Frank Locascio, the once obscure figure whose underworld career accelerated when the late Gambino crime boss John Gotti anointed him acting second in command, died Friday in a federal prison hospital, U.S. Bureau of Prison officials disclosed.
In a website posting, Bureau of Prison officials noted that Locascio, who was 89, died while serving a sentence of life without parole after his conviction with Gotti on racketeering charges in 1992. In recent months, after years of court fights, a federal appeals court granted him a hearing to challenge one of his racketeering murder convictions.
Locascio's health, according to court records, grew progressively worse after he was sentenced to prison. He suffered from various ailments including COVID-19. At the time of his death, he was being cared for at the Federal Medical Center Devens in Massachusetts.
Locascio was under the radar for much of his criminal life after becoming a "made" member of the Gambino crime family at age 21 and running a crew of gangsters in the Bronx who specialized in gambling activities, said one former federal investigator. Locascio had a strong aversion to cooperating with authorities.
"He was a real loyal gangster who never talked [to police]," said former supervisory FBI agent Bruce Mouw, who led the investigation that led to the conviction of Gotti and Locascio. "He never talked to any agent of law enforcement."
When Gotti took over the Gambino crime family in 1985 after engineering the assassination of then-boss Paul Castellano, he picked Locascio to be his acting underboss following the conviction of Joseph "Piney" Armone, recalled Mouw. Gotti was impressed with Locascio’s loyalty to the mob life, Mouw noted.
Then Gotti began to flip the leadership roles in the crime family, bringing in Salvatore "Sammy" Gravano as a de facto underboss and sometimes consigliere.
In a telephone interview Wednesday, Gravano recalled that Gotti put Locascio in as acting underboss but kept Gravano as a top close adviser.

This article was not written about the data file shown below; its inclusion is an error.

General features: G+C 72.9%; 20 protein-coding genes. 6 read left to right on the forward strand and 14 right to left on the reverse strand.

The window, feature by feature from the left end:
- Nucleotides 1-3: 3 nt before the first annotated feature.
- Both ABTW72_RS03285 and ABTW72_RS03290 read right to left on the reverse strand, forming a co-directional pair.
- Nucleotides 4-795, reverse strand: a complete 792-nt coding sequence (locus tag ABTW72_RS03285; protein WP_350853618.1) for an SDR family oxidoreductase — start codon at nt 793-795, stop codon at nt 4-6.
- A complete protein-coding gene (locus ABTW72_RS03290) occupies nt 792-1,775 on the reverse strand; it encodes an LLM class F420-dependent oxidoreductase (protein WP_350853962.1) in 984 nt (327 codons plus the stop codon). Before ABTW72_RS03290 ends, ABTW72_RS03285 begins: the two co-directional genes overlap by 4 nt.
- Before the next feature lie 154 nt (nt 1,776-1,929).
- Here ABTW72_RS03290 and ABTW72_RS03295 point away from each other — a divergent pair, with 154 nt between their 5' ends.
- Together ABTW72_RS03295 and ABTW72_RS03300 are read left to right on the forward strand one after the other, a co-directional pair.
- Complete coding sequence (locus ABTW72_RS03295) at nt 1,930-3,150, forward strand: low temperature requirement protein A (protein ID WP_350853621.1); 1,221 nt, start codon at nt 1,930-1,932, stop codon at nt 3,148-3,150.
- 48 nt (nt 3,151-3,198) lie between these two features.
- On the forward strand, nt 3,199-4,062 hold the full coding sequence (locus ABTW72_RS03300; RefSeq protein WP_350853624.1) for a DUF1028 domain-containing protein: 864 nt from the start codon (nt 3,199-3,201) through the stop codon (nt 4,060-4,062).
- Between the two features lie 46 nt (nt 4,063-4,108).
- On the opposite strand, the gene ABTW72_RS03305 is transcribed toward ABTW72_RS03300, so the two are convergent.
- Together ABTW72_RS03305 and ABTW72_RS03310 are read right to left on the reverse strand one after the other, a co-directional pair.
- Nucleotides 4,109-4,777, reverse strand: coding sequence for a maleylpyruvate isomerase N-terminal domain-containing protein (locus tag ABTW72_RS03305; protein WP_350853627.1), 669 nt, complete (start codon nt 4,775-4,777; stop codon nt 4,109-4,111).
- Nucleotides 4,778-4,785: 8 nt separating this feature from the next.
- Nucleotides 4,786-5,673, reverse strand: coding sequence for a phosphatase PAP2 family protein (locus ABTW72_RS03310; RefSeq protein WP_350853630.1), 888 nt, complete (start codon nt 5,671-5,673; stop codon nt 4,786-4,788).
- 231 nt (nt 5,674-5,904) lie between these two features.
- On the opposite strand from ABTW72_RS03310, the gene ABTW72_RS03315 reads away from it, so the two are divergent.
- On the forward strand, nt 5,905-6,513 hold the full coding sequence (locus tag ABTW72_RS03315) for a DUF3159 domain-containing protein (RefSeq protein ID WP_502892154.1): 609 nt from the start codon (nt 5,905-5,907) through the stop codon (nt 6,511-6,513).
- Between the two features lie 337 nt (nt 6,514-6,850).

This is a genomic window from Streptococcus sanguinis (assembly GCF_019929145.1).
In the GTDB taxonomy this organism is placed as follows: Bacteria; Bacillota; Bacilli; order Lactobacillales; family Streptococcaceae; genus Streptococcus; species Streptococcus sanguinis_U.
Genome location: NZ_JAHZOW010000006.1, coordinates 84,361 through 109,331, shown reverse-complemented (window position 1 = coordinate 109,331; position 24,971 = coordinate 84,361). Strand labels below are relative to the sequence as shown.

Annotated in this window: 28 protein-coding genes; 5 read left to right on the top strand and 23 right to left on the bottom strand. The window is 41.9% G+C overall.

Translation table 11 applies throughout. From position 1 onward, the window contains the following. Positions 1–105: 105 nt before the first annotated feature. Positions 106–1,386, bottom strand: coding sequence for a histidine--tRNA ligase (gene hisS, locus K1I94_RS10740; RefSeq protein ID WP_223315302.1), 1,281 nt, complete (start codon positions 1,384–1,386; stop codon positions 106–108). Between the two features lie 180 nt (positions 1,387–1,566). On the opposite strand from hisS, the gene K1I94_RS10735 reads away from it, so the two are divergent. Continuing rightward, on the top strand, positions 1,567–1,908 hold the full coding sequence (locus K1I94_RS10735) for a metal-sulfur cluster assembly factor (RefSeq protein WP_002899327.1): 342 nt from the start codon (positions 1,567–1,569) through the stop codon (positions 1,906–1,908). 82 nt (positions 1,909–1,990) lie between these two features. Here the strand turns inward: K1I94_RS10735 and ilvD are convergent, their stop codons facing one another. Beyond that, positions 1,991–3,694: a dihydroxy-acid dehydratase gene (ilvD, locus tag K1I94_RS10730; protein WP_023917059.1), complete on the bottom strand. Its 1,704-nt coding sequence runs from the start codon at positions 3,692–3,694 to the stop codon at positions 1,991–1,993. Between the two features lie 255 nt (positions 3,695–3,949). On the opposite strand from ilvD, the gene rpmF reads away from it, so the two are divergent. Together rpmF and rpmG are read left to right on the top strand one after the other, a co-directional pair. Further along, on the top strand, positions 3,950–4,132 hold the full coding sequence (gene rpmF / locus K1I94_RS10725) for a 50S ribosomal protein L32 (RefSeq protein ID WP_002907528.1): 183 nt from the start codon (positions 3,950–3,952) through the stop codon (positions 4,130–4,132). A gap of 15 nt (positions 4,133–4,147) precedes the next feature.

"He [Locascio] was never underboss," said Gravano.
But when Gotti took over as boss, he made a number of moves that led to his undoing, including requiring all crime family members like Locascio to show up at the Ravenite Social Club in Little Italy. That gave police and the FBI the opportunity to see mobsters they hadn’t focused on previously.
The agents also began an intense round of electronic surveillance at the building that led to Gotti and Locascio’s prosecution.
From a bug planted in an apartment above the Ravenite, FBI agents recorded conversations among Gotti, Locascio and Gravano talking about mob business and murders the crime family had sanctioned.
One of the killings discussed was the 1990 shooting of crime family member Louis DiBono, a murder that later sent Locascio to prison.
Locascio and Gotti, as well as Gravano, were arrested at the Ravenite on Dec. 11, 1985. Gravano became a government witness and testified against the other two. Gotti and Locascio were convicted in April 1992 and sentenced to life terms. Gotti died in 2002 in a federal prison hospital.
At his sentencing, Locascio protested his innocence but said, "I am guilty though, of being a good friend of John Gotti. And if there were more men like John Gotti on this earth, we would have a better country."
But Gravano in his biography said that Gotti once brought Locascio to tears by belittling him over the sharing of oranges stolen from a jail commissary. That prompted an angry Locascio to tell Gravano that he would kill Gotti if they ever were freed, Gravano wrote.
It was Gotti who also hurt Locascio’s defense by preventing his attorneys from eliciting testimony that could have cleared Locascio of involvement in the DiBono hit plot, said Gravano.
"It is shame," said Gravano about Locascio’s death in prison. "There was no need for that."